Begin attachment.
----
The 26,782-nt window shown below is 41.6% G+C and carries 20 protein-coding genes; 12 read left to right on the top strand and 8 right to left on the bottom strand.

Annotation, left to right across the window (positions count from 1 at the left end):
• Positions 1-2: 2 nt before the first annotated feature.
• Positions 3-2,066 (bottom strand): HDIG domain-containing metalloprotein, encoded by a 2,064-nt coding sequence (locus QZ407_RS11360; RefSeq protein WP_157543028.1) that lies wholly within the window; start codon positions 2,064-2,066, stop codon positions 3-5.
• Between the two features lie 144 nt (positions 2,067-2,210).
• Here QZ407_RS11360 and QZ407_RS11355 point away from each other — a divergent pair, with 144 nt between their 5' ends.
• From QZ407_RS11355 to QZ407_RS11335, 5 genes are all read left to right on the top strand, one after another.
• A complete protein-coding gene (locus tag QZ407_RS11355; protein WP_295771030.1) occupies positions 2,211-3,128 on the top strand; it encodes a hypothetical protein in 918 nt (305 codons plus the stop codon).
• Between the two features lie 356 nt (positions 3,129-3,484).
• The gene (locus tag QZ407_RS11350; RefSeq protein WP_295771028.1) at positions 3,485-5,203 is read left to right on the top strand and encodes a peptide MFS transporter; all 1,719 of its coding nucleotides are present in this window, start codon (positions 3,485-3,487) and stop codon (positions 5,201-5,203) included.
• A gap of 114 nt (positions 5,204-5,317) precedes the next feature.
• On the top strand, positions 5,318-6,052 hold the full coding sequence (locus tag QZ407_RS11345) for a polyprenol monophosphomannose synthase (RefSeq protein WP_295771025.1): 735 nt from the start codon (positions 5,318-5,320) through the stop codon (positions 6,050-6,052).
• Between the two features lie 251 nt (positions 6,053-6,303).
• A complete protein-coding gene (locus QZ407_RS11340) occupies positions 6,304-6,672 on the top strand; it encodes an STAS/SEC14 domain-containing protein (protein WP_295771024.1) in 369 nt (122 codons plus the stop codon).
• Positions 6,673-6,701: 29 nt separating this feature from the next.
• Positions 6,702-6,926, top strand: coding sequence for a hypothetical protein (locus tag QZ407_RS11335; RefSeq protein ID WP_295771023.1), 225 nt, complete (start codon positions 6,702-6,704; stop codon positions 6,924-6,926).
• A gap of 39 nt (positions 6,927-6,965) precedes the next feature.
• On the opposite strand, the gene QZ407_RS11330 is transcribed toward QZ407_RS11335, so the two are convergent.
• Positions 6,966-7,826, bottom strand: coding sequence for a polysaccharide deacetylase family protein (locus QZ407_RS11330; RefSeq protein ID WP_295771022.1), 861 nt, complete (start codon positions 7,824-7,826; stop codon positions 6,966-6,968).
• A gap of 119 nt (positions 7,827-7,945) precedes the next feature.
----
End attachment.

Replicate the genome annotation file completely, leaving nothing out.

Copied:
The 26,782-nt window shown below is 41.6% G+C and carries 20 protein-coding genes; 12 read left to right on the top strand and 8 right to left on the bottom strand.

Annotation, left to right across the window (positions count from 1 at the left end):
• Positions 1-2: 2 nt before the first annotated feature.
• Positions 3-2,066 (bottom strand): HDIG domain-containing metalloprotein, encoded by a 2,064-nt coding sequence (locus QZ407_RS11360; RefSeq protein WP_157543028.1) that lies wholly within the window; start codon positions 2,064-2,066, stop codon positions 3-5.
• Between the two features lie 144 nt (positions 2,067-2,210).
• Here QZ407_RS11360 and QZ407_RS11355 point away from each other — a divergent pair, with 144 nt between their 5' ends.
• From QZ407_RS11355 to QZ407_RS11335, 5 genes are all read left to right on the top strand, one after another.
• A complete protein-coding gene (locus tag QZ407_RS11355; protein WP_295771030.1) occupies positions 2,211-3,128 on the top strand; it encodes a hypothetical protein in 918 nt (305 codons plus the stop codon).
• Between the two features lie 356 nt (positions 3,129-3,484).
• The gene (locus tag QZ407_RS11350; RefSeq protein WP_295771028.1) at positions 3,485-5,203 is read left to right on the top strand and encodes a peptide MFS transporter; all 1,719 of its coding nucleotides are present in this window, start codon (positions 3,485-3,487) and stop codon (positions 5,201-5,203) included.
• A gap of 114 nt (positions 5,204-5,317) precedes the next feature.
• On the top strand, positions 5,318-6,052 hold the full coding sequence (locus tag QZ407_RS11345) for a polyprenol monophosphomannose synthase (RefSeq protein WP_295771025.1): 735 nt from the start codon (positions 5,318-5,320) through the stop codon (positions 6,050-6,052).
• Between the two features lie 251 nt (positions 6,053-6,303).
• A complete protein-coding gene (locus QZ407_RS11340) occupies positions 6,304-6,672 on the top strand; it encodes an STAS/SEC14 domain-containing protein (protein WP_295771024.1) in 369 nt (122 codons plus the stop codon).
• Positions 6,673-6,701: 29 nt separating this feature from the next.
• Positions 6,702-6,926, top strand: coding sequence for a hypothetical protein (locus tag QZ407_RS11335; RefSeq protein ID WP_295771023.1), 225 nt, complete (start codon positions 6,702-6,704; stop codon positions 6,924-6,926).
• A gap of 39 nt (positions 6,927-6,965) precedes the next feature.
• On the opposite strand, the gene QZ407_RS11330 is transcribed toward QZ407_RS11335, so the two are convergent.
• Positions 6,966-7,826, bottom strand: coding sequence for a polysaccharide deacetylase family protein (locus QZ407_RS11330; RefSeq protein ID WP_295771022.1), 861 nt, complete (start codon positions 7,824-7,826; stop codon positions 6,966-6,968).
• A gap of 119 nt (positions 7,827-7,945) precedes the next feature.